by Jon Ronson
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4. BILDERBERG SETS A TRAP!
"MOTHER." IT WAS Tuesday morning. Jim was leaving his regular voice-mail message with his friend back in Washington, D.C., to confirm he had not been murdered during the previous twenty-four hours. "Your dutiful son is playing kick the can in Portugal. Thank you very much."
This was supposed to be an easy day. Jim simply wanted to verify that the complete shutdown of the Caesar Park had been accomplished. We would drive up there and be turned away at the gate. Jim would ask why, for the record, and document the response in his notepad. Then we would turn around and drive back to our hotel for a leisurely afternoon by the pool and in the bar.
But this was not to be. We arrived at the Caesar Park to discover no police, no cordon, no shutdown. The gatekeeper lifted the barrier and waved us on with a cheerful smile. For the first time, Jim appeared sidestepped.
"That's surprising," he admitted. "That's surprising already."
"Do we drive in?"
"I'm confounded," murmured Jim. "We saw the shutdown begin yesterday. We saw it with our own eyes. And now no shutdown. This is not what's supposed to happen."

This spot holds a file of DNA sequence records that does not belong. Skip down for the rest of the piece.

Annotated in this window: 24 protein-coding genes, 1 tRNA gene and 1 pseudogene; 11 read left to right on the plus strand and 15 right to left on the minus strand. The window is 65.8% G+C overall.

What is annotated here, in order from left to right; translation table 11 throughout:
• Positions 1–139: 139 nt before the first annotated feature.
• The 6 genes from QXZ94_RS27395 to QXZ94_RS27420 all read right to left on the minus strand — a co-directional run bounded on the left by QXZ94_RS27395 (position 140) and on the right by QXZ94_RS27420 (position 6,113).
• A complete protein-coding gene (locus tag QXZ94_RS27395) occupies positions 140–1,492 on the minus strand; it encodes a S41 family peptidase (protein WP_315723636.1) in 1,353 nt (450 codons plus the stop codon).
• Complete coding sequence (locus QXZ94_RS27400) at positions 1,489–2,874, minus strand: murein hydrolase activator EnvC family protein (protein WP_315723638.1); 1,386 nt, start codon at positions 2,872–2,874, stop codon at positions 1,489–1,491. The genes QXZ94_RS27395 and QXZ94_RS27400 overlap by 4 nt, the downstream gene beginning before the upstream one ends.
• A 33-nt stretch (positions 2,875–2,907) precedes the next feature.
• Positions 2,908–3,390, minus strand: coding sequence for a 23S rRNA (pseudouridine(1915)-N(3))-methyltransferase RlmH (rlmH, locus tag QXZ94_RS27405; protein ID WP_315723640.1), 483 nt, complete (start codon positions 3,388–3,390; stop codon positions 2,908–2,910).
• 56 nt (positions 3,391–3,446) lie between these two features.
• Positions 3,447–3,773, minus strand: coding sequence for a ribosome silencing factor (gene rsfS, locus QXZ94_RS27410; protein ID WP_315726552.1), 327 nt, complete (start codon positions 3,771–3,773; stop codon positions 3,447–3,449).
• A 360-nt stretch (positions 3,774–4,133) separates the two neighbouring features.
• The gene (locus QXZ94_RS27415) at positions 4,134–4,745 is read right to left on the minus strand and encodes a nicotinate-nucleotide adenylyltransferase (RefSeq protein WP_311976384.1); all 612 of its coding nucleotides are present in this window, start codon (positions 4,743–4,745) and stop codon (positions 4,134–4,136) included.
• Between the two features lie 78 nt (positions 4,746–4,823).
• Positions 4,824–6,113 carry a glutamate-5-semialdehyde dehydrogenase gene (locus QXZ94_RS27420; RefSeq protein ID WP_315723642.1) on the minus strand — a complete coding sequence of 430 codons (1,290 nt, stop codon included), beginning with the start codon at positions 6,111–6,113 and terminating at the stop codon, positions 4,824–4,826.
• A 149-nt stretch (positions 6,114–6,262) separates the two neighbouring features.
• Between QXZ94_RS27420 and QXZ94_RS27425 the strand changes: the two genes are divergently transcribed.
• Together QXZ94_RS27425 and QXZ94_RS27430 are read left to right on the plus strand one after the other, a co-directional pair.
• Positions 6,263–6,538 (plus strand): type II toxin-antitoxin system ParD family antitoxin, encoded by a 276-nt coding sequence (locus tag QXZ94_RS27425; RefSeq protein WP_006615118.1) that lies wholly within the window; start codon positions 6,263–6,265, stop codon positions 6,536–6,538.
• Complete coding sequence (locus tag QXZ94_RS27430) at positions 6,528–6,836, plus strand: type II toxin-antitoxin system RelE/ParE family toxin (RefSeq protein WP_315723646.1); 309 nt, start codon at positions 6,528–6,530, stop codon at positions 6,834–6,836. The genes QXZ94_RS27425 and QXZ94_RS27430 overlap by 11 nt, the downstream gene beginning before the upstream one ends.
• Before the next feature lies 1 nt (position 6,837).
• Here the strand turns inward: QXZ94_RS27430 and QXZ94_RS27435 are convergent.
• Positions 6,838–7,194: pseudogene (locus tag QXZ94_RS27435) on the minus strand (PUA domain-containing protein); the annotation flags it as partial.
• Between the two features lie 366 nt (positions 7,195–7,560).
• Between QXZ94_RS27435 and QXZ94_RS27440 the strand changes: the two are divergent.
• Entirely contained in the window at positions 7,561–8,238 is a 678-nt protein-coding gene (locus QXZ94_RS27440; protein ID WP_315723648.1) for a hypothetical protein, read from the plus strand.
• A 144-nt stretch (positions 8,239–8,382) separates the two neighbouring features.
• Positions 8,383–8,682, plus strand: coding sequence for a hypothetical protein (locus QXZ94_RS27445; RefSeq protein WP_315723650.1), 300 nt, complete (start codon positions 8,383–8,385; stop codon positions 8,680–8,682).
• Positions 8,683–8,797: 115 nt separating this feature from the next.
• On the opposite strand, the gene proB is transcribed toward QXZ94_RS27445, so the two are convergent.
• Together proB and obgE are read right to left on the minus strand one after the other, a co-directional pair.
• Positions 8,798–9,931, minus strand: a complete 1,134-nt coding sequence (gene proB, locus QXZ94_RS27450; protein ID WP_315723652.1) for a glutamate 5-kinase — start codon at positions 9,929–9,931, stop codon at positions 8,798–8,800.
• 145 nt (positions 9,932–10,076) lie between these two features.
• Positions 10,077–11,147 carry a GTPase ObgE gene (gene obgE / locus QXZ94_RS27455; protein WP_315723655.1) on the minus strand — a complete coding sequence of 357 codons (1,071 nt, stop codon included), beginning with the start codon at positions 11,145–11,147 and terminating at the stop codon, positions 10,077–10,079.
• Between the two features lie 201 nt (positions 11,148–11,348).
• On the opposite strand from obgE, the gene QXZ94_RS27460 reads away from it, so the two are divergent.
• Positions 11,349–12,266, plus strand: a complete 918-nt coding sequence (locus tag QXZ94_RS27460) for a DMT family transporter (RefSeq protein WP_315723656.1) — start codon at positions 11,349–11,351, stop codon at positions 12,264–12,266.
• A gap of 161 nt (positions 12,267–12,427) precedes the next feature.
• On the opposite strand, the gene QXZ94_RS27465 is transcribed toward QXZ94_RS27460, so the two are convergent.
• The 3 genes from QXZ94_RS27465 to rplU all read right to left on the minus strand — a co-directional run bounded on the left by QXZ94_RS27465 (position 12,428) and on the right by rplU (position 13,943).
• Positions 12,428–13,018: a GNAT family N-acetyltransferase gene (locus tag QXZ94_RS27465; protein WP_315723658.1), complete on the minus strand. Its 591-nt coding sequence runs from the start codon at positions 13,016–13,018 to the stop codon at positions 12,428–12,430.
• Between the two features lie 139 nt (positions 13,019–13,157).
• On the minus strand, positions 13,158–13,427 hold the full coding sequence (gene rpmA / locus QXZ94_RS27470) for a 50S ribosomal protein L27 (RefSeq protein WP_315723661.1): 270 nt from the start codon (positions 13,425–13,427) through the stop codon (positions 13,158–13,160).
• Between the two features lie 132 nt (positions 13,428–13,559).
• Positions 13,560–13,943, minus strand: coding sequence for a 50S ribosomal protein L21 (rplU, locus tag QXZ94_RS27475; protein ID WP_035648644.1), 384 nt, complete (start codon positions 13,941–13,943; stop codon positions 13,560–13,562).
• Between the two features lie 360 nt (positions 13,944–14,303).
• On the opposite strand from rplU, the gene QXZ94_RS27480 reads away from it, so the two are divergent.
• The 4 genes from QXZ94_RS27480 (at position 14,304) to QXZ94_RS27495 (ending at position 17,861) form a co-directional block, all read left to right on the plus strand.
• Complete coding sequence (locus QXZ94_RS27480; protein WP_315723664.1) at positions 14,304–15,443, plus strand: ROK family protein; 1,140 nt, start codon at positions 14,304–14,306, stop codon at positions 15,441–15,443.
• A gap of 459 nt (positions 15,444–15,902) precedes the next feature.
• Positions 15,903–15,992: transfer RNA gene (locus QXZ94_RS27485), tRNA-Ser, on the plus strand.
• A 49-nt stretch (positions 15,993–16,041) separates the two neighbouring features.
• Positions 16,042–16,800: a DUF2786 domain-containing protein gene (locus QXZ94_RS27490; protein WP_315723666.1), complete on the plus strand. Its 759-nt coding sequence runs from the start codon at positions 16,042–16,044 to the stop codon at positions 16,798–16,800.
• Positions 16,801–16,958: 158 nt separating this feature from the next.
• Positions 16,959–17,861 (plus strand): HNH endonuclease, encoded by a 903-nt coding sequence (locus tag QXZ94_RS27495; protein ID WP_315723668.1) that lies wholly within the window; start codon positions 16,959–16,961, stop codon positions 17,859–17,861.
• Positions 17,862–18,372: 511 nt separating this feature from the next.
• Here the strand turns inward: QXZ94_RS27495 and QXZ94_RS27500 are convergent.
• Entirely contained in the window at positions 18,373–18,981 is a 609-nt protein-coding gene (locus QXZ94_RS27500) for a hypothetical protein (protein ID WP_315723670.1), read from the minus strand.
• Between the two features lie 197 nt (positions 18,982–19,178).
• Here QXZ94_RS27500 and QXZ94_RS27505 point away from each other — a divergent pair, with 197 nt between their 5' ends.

"What should we do?"
Jim faltered. The gatekeeper approached the car.
"Just drive in," said Jim urgently.
Impulsively, I took my foot off the brake and we cruised up the drive. This was a disconcerting new twist. We were venturing into a place where it had been made perfectly clear that we were not welcome, and we didn't even want to be there. We were accidental agents provocateurs, propelled on by circumstance, simply because we had been waved on at the gate.
"The hotel is deserted," I said, as we pulled into the parking lot. "We're the only people here."
"Let's get lunch," said Jim. "Just two guys getting lunch."
We wandered through the now-deserted marble lobby. There were no more civilians. We walked out into the silent grounds and sat at the poolside bar, the only two customers in a hotel designed for thousands. A young waitress appeared.
"Ma'am," said Jim, raising his fedora.
"Sir?" she said.
"What time do you get off work?"
The question seemed to startle her.
"Nine o'clock," she said, cautiously.
"And what bars do you like drinking in?" said Jim.
"There are some nice bars in the village near the cathedral."
"Any bars in particular?" Jim laughed. "Don't worry. I'm buying."
"Just lots of nice bars in the village," she said, evenly.
"That's good information," said Jim. "Thank you, ma'am," he called after her.
He turned to me. "Now we know where the waiting staff drink. Could be good contacts."
"So," I said. "Shall we try the bars near the cathedral?"
"Sure," he said.
"Will we go then?"
"OK," said Jim.
WE WALKED BACK to the car and began driving the half-mile towards the exit. I glanced into my rearview mirror. A dark green Lancia had pulled out behind us.
"Jim," I said.
"I think we're being followed."
Jim turned around.
"No shit," he grinned. "Don't worry. Once we're on the public highway they'd be pretty foolish to try anything."